I once held my high- school record for the number of times anyone had seen "Gigi." In college, I worked my way up the charts for "Breakfast at Tiffany's" before I ran out of movie money.

I confess this only to let you know that I am a sucker for a love story, even "Love Story." To this day, I am a demographic natural for a three-doily, hearts- and-flowers orgy of romantic movies. So, this Valentine's week, while anyone with an ounce of sense was watching the Filipino saga of Cory and Ferdinand, I was glued to the romantic duos brought into my bedroom by cable TV.

Now, to my dismay, I seem to have developed a love-story hangover. It turns out that I can't wallow in junk romance the way I once could. I may dive as eagerly as ever into the bag of cinematic Fritos, devour them just as happily. But then I walk around with an aftertaste, thinking about the ingredients.

Something has happened since Holly Golightly left my life. Today I keep writing postscripts to Hollywood's happy endings. It's a perfectly ridiculous pastime, but there it is.

In the car this morning, I added an entirely new reel to one of the two-star movies in my marathon, "Falling in Love." The film itself had ended with love conquering all. Robert DeNiro and Meryl Streep, free of previous marriages, had reunited on a commuter train, and ridden off into the happily ever after.

But in my reel, Meryl moved to Bob's Houston and missed her Manhattan. The two children from Bob's first marriage came to visit from time to time. He indulged them; she judged his indulgence. She wanted to have children of her own, but Bob wasn't sure. Money was tight, the refrigerator needed cleaning . . . and you get the moving picture.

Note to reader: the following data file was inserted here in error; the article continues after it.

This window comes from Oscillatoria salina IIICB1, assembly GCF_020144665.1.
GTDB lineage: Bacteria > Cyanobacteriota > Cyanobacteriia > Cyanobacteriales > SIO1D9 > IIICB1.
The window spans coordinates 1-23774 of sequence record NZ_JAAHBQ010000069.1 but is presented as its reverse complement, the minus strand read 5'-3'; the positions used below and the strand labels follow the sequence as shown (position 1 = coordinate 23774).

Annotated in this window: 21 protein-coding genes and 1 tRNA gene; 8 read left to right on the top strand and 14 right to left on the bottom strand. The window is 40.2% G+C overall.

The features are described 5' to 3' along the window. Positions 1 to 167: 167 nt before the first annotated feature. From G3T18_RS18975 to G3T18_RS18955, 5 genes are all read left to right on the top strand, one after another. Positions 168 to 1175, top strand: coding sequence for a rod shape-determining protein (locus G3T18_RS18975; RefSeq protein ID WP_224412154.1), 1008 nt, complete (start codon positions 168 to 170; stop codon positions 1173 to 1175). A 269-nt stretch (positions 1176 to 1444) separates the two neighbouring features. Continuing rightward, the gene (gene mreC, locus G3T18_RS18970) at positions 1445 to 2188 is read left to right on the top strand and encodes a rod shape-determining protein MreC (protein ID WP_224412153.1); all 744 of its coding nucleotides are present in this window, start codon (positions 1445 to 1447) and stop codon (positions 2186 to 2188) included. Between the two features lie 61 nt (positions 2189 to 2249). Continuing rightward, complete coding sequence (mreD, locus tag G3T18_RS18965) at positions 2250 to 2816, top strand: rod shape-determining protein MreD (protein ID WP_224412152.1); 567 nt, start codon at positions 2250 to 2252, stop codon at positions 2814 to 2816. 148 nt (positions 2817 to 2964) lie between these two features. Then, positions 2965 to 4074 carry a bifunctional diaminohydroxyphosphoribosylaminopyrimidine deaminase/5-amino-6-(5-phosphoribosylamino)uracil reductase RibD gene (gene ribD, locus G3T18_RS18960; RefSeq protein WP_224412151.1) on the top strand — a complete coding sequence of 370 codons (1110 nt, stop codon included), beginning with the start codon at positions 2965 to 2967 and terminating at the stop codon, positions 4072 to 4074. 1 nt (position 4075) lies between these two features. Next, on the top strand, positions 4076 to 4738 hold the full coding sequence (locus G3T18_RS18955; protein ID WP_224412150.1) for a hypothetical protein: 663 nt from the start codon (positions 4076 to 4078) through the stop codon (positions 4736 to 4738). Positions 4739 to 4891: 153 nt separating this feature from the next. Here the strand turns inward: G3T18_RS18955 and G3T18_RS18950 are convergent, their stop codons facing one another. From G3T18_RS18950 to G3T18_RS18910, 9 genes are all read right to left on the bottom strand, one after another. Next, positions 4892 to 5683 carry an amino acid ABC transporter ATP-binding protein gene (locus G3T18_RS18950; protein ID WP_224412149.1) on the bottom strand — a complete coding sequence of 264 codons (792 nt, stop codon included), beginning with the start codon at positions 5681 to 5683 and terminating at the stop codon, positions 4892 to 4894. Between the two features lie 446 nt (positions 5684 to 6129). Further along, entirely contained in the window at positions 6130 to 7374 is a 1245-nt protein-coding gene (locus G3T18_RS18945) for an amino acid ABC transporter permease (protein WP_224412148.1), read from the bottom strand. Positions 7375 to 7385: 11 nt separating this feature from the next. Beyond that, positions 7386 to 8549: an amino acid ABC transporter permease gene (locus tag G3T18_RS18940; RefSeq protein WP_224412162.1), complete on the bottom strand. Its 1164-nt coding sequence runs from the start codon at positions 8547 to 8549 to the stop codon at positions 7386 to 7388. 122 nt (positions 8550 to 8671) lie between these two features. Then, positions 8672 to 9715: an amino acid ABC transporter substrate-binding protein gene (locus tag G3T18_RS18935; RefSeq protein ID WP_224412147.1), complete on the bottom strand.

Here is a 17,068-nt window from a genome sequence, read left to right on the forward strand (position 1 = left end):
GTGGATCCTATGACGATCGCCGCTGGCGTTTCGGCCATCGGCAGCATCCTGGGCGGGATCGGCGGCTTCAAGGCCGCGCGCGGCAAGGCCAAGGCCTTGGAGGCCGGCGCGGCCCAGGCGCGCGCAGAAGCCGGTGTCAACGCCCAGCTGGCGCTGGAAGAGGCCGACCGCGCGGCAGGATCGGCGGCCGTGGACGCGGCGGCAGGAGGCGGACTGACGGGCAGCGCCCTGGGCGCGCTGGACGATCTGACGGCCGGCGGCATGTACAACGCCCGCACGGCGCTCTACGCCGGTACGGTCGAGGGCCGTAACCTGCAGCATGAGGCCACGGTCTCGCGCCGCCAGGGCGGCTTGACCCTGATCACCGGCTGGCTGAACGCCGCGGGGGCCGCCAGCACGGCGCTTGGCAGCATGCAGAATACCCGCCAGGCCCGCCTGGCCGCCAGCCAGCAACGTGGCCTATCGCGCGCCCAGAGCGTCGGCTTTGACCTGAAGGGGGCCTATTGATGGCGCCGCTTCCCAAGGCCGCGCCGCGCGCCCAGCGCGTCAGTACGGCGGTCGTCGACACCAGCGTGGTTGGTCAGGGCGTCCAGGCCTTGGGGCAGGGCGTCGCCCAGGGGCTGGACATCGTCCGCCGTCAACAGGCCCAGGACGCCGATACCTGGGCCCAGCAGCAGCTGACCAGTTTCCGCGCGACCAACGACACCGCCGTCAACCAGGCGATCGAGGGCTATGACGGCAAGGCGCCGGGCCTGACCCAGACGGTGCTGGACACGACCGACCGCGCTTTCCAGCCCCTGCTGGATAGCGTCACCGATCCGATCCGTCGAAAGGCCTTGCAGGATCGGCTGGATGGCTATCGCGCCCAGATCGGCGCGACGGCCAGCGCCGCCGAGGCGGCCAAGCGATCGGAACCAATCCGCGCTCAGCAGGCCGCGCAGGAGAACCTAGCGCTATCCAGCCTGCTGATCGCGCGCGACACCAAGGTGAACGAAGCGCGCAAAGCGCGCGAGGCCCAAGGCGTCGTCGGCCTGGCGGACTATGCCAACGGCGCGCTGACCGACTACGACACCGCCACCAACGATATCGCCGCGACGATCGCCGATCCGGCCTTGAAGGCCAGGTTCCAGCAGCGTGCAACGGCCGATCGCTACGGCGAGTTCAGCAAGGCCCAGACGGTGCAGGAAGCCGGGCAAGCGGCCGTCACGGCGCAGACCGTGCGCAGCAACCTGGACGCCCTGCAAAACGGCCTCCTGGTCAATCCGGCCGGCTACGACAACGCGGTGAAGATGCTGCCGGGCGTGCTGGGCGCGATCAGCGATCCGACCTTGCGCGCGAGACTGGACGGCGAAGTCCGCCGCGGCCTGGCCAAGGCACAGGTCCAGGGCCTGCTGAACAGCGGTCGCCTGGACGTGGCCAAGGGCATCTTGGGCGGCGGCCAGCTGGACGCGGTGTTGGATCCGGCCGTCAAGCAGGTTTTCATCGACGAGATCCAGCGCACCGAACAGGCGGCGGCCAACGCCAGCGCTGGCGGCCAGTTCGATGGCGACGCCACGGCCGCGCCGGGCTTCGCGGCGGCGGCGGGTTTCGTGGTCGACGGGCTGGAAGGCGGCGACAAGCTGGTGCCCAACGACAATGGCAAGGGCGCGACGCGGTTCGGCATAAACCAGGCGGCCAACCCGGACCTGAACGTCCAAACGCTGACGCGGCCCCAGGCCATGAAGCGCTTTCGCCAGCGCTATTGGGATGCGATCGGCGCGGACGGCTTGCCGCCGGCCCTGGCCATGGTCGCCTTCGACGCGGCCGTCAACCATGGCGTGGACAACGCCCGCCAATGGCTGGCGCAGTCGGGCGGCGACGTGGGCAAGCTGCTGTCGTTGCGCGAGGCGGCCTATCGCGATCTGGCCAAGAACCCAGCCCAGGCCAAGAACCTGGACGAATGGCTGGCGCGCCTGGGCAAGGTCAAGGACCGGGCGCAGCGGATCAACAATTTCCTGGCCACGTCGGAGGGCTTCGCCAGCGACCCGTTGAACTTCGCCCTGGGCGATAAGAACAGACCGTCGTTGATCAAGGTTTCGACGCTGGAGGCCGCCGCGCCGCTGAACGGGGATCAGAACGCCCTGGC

It is not that I replaced the happy ending of the screenwriter with an unhappy ending of my own. In my scenario they still loved each other. But they were no longer "falling in love." They had landed.

The other postscripts were equally pedestrian. The screenwriters sealed the loose ends of their Grade-B films with a kiss, but I unravelled them again to see where they would lead. Could a perfume manufacturer like Barbra Streisand make a go of it with a boxer like Ryan O'Neal in "The Main Event"? What would happen when the pretty American horticulturist and the handsome French banker in "Until September" tried to live together in January? What had happened to my sense of romance?

Surrounded by the absurdity of my postscripts, I wondered whether we just lose our taste for romance as we get older, the way we lose our taste for Sugar Smacks. It's possible, but I think what happens is that most of us acquire a new taste. A taste for the long run, for the epic tale.

There's a point in life, early life anyway, when attraction is the central mystery, even the obsession. In our teens, we imagine that the romantic tale of our lives comes to a climax at the moment of mutual promise. Our own experience is so short that our imagination stretches no further into the future than the credit lines of the movie.

But as people get older they have almost inevitably lived in one happily-ever- after or another. They know what's coming after The End. They can see the huge centrifugal forces, the clashes of will and personalities, and the troubles of everyday life: kids, work, money, what Zorba the Greek once called "the whole catastrophe."

By mid-life, most of us carry that knowledge around in our brains like that old invention from Sesame Street, The What-Happens-Next Machine. It is a postscript that we bring into any next stage of life or love. The more past we have, the more we may, even reluctantly, project it onto the future screen.

In time, maybe many of us become less interested in how people get together, and more interested in how they will stay together. The "getting" is so much shorter than the "staying." "Falling" in love seems so much less complex than "being" in love.

I suppose that's why romance movies are about beginnings; they're easier. But like incurable romantics, they miss a lot. They miss the kind of love that's been around long enough to include friendship and trust and a whole lot of gratitude. As a love-story buff, I know this is not what people write scripts about. It's not on Valentines. But it's the surprise in the chocolate box, the happy non-ending, the stuff on which you build a life.